The way ISIS serves Israeli and American interests is by providing a focus point for extremists, attracting them from various parts of the world so that they can be recorded and kept track of. Also the tracks back to the various countries from which they come provide security services with leads to places where there might be some festering problems. In the meantime, ISIS serves the interest of helping to bring down President Assad, a goal dear to the hearts of Israelis. Please remember that black operations, even the ones about which we know, show little consideration for lives or property. Just think of Israel’s attack on an American spy ship in the Mediterranean during the Six Day War, its pilots knowingly shooting up and bombing for two hours the well-marked ship of its ally and benefactor, no explanation worth hearing ever having been offered.

Just read conservative mainline sources (pretty much a redundant pair of adjectives) about the harm Snowden has done: claims of everything from his revelations about American intelligence having served to help ISIS avoid detection (!) to his revelations having set up the United States for another 9/11! You might think intelligent people would be ashamed of making such asinine public statements, but, no, there are almost no limits to trying to discredit those revealing murderous, dark operations.

We’ve had many reports of officials in various countries, including Canada as I write, concerned about the odd individual or small group running off to join ISIS. Now why should that be a concern? A few flaky people going abroad just removes them from your country, something I should have thought was a complete gain from a security point of view. Even if they were ever to return in future, you would know exactly who they are. Where is the basis for serious concern? But the psychological advantages of noise and hype to scare people about obscure dangers and “lone wolves” and “home-grown terrorists” outweigh completely good sense and intelligence.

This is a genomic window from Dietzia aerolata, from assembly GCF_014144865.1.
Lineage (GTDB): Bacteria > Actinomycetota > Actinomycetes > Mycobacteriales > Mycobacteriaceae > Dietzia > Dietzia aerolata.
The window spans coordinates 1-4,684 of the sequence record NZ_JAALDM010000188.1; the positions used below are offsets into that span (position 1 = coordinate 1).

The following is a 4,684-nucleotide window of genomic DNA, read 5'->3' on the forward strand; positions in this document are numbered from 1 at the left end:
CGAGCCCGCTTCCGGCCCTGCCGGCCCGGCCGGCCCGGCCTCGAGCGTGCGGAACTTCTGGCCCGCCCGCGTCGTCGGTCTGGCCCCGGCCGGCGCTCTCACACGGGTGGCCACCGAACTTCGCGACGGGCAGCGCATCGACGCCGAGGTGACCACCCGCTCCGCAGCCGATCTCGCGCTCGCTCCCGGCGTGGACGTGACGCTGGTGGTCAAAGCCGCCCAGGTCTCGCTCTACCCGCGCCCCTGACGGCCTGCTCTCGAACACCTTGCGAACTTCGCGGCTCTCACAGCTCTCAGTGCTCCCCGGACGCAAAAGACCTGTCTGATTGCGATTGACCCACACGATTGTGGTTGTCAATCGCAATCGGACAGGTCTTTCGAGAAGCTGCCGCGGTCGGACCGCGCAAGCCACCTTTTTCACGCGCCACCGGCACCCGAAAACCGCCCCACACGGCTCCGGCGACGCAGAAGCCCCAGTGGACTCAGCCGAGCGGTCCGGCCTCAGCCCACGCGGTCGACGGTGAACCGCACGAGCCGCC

Finally, there are numerous reports that Abu Bakr al-Baghdadi (a /nom de guerre/, not his real name), the leader of ISIS, is a Western intelligence asset. What little we can learn about him makes that entirely plausible. The Supreme Leader of Iran, Ali Khamenei, has said that the man is a Mossad agent, a claim supported supposedly by documents revealed by Edward Snowden. Abu Bakr al-Baghdadi is by all accounts a secretive man who speaks directly with few people, and even his birth place, given as Samarra, Iraq, is not sure. Records of his past, as those from his period of American captivity (always a great opportunity to “turn” someone to serving two interests), are not available. He was once reported killed but is still alive. He is said to have received intensive training from Mossad and the CIA, and some sources give his real name as Simon Elliot (or, Elliot Shimon), but few details can ever be certain in such dark operations.

The truly terrifying aspect of ISIS and other forces fighting with it in Syria is that the United States and Israel have approved and supported such wanton destruction in so beautiful and formerly-peaceful a place as Syria. Millions of lives destroyed and countless historic places damaged as though they were all nothing more than a few pieces moved on a geopolitical chessboard. I think it fair to describe that as the work of psychopaths.

The Reckless Lies of War Mongers: Why the Rise of Fascism is Again the Issue

http://www.counterpunch.org/2015/02/27/why-the-rise-of-fascism-is-again-the-issue/

Weekend Edition Feb 27-Mar 01, 2015

The Reckless Lies of War Mongers: Why the Rise of Fascism is Again the Issue

by JOHN PILGER